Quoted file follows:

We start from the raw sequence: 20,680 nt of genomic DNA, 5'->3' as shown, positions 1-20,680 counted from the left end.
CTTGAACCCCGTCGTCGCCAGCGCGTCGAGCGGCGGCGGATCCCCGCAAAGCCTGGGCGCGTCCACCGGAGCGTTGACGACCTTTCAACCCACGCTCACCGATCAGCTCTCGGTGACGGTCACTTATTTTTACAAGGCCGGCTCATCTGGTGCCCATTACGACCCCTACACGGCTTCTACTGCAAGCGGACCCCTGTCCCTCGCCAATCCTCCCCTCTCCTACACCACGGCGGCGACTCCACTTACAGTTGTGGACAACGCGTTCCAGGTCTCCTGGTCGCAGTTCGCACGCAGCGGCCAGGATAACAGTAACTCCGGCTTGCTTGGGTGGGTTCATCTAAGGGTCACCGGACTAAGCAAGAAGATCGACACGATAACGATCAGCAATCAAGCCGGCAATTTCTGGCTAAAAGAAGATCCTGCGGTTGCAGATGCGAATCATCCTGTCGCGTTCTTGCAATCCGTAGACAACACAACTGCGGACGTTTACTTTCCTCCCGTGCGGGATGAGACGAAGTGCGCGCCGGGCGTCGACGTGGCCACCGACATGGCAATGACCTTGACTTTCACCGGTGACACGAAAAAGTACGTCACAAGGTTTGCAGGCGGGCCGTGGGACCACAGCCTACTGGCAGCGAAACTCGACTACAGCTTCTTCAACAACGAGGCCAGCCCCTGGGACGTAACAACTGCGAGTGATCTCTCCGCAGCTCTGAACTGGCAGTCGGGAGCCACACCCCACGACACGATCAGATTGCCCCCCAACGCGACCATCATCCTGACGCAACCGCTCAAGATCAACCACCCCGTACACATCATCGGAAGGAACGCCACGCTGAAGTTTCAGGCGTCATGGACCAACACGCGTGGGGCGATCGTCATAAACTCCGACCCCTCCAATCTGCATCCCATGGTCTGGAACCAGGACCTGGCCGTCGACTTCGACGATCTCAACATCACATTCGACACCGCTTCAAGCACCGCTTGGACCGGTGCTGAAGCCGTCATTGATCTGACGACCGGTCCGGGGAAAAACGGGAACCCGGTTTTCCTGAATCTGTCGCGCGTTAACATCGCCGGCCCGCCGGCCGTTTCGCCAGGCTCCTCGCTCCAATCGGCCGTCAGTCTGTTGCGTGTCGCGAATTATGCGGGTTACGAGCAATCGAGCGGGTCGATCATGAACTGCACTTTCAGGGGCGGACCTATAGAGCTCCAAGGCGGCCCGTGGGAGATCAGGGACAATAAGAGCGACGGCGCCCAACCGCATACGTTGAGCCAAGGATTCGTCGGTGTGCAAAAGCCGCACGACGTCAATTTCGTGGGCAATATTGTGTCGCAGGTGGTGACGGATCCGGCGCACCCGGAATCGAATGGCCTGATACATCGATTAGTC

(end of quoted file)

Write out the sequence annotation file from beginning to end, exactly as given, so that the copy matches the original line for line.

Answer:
We start from the raw sequence: 20,680 nt of genomic DNA, 5'->3' as shown, positions 1-20,680 counted from the left end.
CTTGAACCCCGTCGTCGCCAGCGCGTCGAGCGGCGGCGGATCCCCGCAAAGCCTGGGCGCGTCCACCGGAGCGTTGACGACCTTTCAACCCACGCTCACCGATCAGCTCTCGGTGACGGTCACTTATTTTTACAAGGCCGGCTCATCTGGTGCCCATTACGACCCCTACACGGCTTCTACTGCAAGCGGACCCCTGTCCCTCGCCAATCCTCCCCTCTCCTACACCACGGCGGCGACTCCACTTACAGTTGTGGACAACGCGTTCCAGGTCTCCTGGTCGCAGTTCGCACGCAGCGGCCAGGATAACAGTAACTCCGGCTTGCTTGGGTGGGTTCATCTAAGGGTCACCGGACTAAGCAAGAAGATCGACACGATAACGATCAGCAATCAAGCCGGCAATTTCTGGCTAAAAGAAGATCCTGCGGTTGCAGATGCGAATCATCCTGTCGCGTTCTTGCAATCCGTAGACAACACAACTGCGGACGTTTACTTTCCTCCCGTGCGGGATGAGACGAAGTGCGCGCCGGGCGTCGACGTGGCCACCGACATGGCAATGACCTTGACTTTCACCGGTGACACGAAAAAGTACGTCACAAGGTTTGCAGGCGGGCCGTGGGACCACAGCCTACTGGCAGCGAAACTCGACTACAGCTTCTTCAACAACGAGGCCAGCCCCTGGGACGTAACAACTGCGAGTGATCTCTCCGCAGCTCTGAACTGGCAGTCGGGAGCCACACCCCACGACACGATCAGATTGCCCCCCAACGCGACCATCATCCTGACGCAACCGCTCAAGATCAACCACCCCGTACACATCATCGGAAGGAACGCCACGCTGAAGTTTCAGGCGTCATGGACCAACACGCGTGGGGCGATCGTCATAAACTCCGACCCCTCCAATCTGCATCCCATGGTCTGGAACCAGGACCTGGCCGTCGACTTCGACGATCTCAACATCACATTCGACACCGCTTCAAGCACCGCTTGGACCGGTGCTGAAGCCGTCATTGATCTGACGACCGGTCCGGGGAAAAACGGGAACCCGGTTTTCCTGAATCTGTCGCGCGTTAACATCGCCGGCCCGCCGGCCGTTTCGCCAGGCTCCTCGCTCCAATCGGCCGTCAGTCTGTTGCGTGTCGCGAATTATGCGGGTTACGAGCAATCGAGCGGGTCGATCATGAACTGCACTTTCAGGGGCGGACCTATAGAGCTCCAAGGCGGCCCGTGGGAGATCAGGGACAATAAGAGCGACGGCGCCCAACCGCATACGTTGAGCCAAGGATTCGTCGGTGTGCAAAAGCCGCACGACGTCAATTTCGTGGGCAATATTGTGTCGCAGGTGGTGACGGATCCGGCGCACCCGGAATCGAATGGCCTGATACATCGATTAGTC